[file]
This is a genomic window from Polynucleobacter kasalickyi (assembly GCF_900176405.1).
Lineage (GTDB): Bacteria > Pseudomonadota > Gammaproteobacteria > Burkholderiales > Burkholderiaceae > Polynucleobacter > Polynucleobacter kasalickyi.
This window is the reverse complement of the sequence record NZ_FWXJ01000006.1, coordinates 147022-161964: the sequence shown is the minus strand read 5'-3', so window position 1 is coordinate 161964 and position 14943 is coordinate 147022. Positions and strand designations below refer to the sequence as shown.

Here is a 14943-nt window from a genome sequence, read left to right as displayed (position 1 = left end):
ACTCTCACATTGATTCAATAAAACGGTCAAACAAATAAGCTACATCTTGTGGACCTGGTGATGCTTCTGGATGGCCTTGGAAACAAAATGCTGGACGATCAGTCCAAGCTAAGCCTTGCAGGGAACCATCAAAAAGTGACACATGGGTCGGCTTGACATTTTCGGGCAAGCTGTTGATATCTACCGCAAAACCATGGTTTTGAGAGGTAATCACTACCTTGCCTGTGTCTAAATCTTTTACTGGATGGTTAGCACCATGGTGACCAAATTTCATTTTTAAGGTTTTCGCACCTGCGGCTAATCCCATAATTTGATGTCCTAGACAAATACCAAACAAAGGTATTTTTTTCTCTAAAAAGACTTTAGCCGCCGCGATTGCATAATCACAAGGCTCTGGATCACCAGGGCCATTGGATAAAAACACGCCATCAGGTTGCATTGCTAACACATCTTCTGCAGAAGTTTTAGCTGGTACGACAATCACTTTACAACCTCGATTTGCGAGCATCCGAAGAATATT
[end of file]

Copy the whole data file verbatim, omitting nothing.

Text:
This is a genomic window from Polynucleobacter kasalickyi (assembly GCF_900176405.1).
Lineage (GTDB): Bacteria > Pseudomonadota > Gammaproteobacteria > Burkholderiales > Burkholderiaceae > Polynucleobacter > Polynucleobacter kasalickyi.
This window is the reverse complement of the sequence record NZ_FWXJ01000006.1, coordinates 147022-161964: the sequence shown is the minus strand read 5'-3', so window position 1 is coordinate 161964 and position 14943 is coordinate 147022. Positions and strand designations below refer to the sequence as shown.

Here is a 14943-nt window from a genome sequence, read left to right as displayed (position 1 = left end):
ACTCTCACATTGATTCAATAAAACGGTCAAACAAATAAGCTACATCTTGTGGACCTGGTGATGCTTCTGGATGGCCTTGGAAACAAAATGCTGGACGATCAGTCCAAGCTAAGCCTTGCAGGGAACCATCAAAAAGTGACACATGGGTCGGCTTGACATTTTCGGGCAAGCTGTTGATATCTACCGCAAAACCATGGTTTTGAGAGGTAATCACTACCTTGCCTGTGTCTAAATCTTTTACTGGATGGTTAGCACCATGGTGACCAAATTTCATTTTTAAGGTTTTCGCACCTGCGGCTAATCCCATAATTTGATGTCCTAGACAAATACCAAACAAAGGTATTTTTTTCTCTAAAAAGACTTTAGCCGCCGCGATTGCATAATCACAAGGCTCTGGATCACCAGGGCCATTGGATAAAAACACGCCATCAGGTTGCATTGCTAACACATCTTCTGCAGAAGTTTTAGCTGGTACGACAATCACTTTACAACCTCGATTTGCGAGCATCCGAAGAATATT